Wormwood. Nat. Ord. CompositAe. Linn. Syst. Syngenesia Su-perflua. Hab. England and Northern Europe.
Med. Prop. and Action. The flowering tops and the whole plant are aromatic, tonic, and anthelmintic. When taken in large doses, or for a long period, they communicate a very bitter taste to the secretions. 80 disagreeable is the plant to some persons, that the smell of it occasions violent headache and nervous derangement. The plant yields a green Volatile Oil having the odour of Wormwood (01. Absinlhii); a bitter principle (Absinthine); and an acid (Absinthic Acid). 8alt of Wormwood (Sal Absinthii) is impure Carbonate of Potash obtained by incinerating Wormwood. Wormwood is best given in the form of Extract, in doses of gr. v. - gr. xx. Externally applied, it is said to be discutient and antiseptic.
Dote: Of powdered root, gr. xv. - gr. lx. Of infusion (prepared by macerating oz. j. of dried herb in Oj. of boiling water), fl. oz. j. - fl. oz. ij.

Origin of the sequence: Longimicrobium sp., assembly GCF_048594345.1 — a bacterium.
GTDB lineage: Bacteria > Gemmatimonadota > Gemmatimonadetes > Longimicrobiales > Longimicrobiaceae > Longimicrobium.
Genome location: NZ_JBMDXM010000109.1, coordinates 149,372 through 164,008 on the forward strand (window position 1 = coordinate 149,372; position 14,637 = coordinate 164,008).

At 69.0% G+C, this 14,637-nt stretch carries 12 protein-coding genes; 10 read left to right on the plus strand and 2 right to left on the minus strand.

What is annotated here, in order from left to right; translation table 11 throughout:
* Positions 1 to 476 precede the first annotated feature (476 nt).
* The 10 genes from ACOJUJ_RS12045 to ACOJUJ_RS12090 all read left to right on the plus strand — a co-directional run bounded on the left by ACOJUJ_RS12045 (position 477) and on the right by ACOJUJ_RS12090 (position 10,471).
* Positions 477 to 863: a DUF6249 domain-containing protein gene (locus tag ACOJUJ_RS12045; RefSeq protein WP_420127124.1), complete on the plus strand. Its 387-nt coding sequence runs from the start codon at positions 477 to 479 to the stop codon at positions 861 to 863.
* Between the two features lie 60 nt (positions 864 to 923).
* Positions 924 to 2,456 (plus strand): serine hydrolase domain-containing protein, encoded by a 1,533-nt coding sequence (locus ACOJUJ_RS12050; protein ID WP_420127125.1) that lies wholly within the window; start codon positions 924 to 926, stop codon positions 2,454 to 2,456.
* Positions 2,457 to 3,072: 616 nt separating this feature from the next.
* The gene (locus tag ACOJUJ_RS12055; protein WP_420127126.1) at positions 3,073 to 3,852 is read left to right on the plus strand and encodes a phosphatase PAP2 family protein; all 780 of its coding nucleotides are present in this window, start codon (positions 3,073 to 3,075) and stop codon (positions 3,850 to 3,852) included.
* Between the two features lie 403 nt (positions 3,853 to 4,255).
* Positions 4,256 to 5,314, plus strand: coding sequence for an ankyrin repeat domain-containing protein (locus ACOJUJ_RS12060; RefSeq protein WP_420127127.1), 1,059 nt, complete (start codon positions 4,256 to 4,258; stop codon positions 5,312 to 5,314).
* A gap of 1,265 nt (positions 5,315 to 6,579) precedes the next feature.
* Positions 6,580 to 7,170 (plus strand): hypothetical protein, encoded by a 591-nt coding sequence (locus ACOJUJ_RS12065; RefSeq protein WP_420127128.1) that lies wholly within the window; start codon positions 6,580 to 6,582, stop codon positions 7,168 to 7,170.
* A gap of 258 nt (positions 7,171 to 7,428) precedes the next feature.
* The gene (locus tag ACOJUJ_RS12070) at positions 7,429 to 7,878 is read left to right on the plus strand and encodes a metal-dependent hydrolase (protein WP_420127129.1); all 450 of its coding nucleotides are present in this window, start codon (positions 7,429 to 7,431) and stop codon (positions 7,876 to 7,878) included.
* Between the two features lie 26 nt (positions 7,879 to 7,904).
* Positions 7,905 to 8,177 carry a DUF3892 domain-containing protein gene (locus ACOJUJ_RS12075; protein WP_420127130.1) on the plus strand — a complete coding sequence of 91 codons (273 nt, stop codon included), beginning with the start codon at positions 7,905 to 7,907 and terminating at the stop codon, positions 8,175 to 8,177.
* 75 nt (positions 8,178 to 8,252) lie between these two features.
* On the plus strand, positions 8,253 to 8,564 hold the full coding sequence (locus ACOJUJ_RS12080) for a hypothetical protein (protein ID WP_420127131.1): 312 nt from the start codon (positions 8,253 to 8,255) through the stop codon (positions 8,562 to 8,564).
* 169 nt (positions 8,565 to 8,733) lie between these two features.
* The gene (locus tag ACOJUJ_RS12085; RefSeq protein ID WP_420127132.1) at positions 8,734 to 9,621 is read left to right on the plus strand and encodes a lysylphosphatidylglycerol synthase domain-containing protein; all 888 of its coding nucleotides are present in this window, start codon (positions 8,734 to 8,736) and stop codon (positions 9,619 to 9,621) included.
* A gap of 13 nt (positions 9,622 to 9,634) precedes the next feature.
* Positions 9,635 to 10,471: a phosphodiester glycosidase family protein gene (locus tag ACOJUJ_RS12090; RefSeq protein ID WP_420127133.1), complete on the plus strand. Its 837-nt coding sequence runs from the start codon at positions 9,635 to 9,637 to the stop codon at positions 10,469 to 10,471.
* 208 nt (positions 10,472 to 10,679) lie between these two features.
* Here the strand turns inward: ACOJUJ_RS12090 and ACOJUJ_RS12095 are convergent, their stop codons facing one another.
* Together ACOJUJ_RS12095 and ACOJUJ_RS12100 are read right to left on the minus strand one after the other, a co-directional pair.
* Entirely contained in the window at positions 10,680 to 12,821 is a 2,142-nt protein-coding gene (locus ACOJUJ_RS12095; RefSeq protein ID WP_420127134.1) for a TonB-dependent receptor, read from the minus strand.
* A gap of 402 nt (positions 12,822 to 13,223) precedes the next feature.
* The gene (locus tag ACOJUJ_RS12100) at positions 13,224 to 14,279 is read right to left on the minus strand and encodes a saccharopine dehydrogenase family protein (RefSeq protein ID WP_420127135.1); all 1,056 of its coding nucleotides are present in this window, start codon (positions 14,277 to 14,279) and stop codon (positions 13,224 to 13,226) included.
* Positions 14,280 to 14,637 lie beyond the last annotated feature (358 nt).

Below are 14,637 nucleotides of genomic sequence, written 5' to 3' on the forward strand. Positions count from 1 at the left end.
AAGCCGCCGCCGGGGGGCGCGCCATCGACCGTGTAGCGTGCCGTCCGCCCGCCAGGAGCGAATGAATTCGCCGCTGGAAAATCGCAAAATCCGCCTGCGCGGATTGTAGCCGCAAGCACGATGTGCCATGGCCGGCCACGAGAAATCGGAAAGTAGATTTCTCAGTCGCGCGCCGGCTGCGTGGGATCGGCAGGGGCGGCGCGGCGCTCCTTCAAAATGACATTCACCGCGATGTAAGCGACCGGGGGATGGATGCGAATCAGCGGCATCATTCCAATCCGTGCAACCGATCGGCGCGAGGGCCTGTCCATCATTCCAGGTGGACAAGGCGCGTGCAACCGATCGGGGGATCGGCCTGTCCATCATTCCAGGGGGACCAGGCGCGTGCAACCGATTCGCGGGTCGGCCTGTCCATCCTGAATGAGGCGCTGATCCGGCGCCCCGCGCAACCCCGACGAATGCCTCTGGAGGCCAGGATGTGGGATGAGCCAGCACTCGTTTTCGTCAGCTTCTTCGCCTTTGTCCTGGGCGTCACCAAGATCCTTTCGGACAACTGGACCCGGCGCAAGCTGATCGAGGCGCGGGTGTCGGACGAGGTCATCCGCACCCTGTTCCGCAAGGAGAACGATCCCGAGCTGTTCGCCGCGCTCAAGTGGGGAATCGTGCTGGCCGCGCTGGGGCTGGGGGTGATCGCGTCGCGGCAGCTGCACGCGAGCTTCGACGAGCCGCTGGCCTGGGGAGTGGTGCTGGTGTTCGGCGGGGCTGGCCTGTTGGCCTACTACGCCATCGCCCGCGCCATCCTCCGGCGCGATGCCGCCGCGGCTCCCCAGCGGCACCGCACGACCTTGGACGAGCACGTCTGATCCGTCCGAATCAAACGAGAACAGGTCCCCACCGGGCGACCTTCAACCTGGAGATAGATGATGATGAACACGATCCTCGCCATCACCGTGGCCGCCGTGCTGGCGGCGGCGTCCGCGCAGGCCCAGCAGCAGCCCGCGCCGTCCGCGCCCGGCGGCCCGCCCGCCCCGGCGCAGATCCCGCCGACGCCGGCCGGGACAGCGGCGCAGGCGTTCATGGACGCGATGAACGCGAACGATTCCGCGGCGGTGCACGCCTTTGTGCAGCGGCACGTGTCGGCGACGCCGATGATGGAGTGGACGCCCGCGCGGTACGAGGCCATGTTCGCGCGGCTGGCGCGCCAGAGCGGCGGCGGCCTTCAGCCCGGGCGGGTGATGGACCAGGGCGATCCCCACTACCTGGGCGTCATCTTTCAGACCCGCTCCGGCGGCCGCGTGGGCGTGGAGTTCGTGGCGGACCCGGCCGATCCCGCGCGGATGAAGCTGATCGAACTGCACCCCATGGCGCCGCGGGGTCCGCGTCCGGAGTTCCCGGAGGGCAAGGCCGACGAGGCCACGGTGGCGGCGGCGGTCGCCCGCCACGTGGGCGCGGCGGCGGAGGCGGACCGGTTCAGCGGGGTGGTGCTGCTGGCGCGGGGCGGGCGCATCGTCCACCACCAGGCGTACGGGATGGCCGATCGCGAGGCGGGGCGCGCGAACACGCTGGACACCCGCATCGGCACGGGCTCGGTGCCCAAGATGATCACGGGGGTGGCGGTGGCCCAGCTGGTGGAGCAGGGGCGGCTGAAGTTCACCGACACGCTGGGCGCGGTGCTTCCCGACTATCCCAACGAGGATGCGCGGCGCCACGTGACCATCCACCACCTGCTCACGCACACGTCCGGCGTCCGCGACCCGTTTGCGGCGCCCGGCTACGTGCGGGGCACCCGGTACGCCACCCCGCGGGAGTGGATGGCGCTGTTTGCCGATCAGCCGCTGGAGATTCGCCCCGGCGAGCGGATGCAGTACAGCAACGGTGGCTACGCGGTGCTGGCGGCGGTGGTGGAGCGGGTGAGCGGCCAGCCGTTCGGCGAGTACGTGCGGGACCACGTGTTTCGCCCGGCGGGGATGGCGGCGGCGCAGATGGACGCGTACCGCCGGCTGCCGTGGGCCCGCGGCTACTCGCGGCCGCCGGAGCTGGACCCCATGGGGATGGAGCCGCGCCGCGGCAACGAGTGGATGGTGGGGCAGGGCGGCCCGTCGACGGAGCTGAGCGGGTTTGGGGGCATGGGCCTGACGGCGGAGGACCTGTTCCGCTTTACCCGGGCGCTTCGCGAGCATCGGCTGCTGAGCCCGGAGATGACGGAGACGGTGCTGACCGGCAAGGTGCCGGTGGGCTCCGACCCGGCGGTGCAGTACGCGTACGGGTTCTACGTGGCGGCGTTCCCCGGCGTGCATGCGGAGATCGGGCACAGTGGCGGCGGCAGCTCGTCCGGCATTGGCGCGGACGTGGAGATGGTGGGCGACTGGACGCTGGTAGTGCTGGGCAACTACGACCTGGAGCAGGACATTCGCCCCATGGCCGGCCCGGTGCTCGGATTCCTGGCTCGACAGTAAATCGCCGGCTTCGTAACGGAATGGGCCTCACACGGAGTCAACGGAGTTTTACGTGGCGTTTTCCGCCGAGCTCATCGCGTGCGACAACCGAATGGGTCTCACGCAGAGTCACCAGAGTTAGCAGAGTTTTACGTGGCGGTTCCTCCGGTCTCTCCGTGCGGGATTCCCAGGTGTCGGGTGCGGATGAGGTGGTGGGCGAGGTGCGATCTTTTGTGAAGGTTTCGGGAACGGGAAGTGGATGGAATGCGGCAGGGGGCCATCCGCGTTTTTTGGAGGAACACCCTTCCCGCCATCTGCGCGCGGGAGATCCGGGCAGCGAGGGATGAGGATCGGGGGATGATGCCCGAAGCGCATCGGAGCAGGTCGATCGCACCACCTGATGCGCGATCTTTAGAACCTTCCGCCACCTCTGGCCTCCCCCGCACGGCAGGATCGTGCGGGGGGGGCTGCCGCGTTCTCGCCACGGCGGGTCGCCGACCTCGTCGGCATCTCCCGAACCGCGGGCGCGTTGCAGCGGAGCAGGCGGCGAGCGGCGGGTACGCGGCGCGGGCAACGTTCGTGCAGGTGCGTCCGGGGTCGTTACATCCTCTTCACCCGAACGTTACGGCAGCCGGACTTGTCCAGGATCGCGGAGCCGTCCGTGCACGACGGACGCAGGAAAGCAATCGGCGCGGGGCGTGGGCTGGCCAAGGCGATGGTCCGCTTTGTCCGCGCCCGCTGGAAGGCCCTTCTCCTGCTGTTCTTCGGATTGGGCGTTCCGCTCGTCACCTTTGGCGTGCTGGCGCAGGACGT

In Dyspepsia, Wormwood, as a pure bitter tonic, proves serviceable. It is best given in infusion, of which fl. oz. j. - fl. oz. iss. may be taken three or four times daily. It has no advantage over less disagreeable medicines of the same class.
1. - lxx.), given in hot beer an hour before an expected paroxysm, is stated to be very efficacious in preventing its occurrence. It produces copious diaphoresis. In 10 cases in which it was used by Hufe-land. 3 recovered, 3 were relieved, and 4 received no benefit. Several high German authorities bear witness to its efficacy, and Dr. Elliotson details a case evidently benefited by its use. It has also been used with advantage in Chorea. Wutzer employed it successfully in the Convulsive Diseases of Childhood, and it was recommended by Biermann in Eclampsia Infantum, occur-ing during dentition. He commences, for children, with g. 1/2, and gradually increases the dose (Dunglison).§
Muys equal to Cinchona. He speaks highly of its efficacy, and advises it in doses of gr xx. - 3ij , immediately on the approach of pyrexia.
438. Against Worms, it has been successfully employed, but it has fallen into disuse, not so much from its inefficiency, as from its intensely bitter and disagreeable taste. Dose, as a vermifuge gr. lx. - gr. cxx. in Aq. fl. oz. v. It should be followed by a brisk cathartic. M. Cazin* speaks very favourably of it, and considers that it not only expels worms, but, if continued, prevents their reproduction.
* Op. cit. p. 418.
Huf eland's Journ., 1842. Also Bur-dach,Archiv. Gen. de Med. t.vii. p.588.
Lancet, July 9, 1836. § New Remedies, p. 123.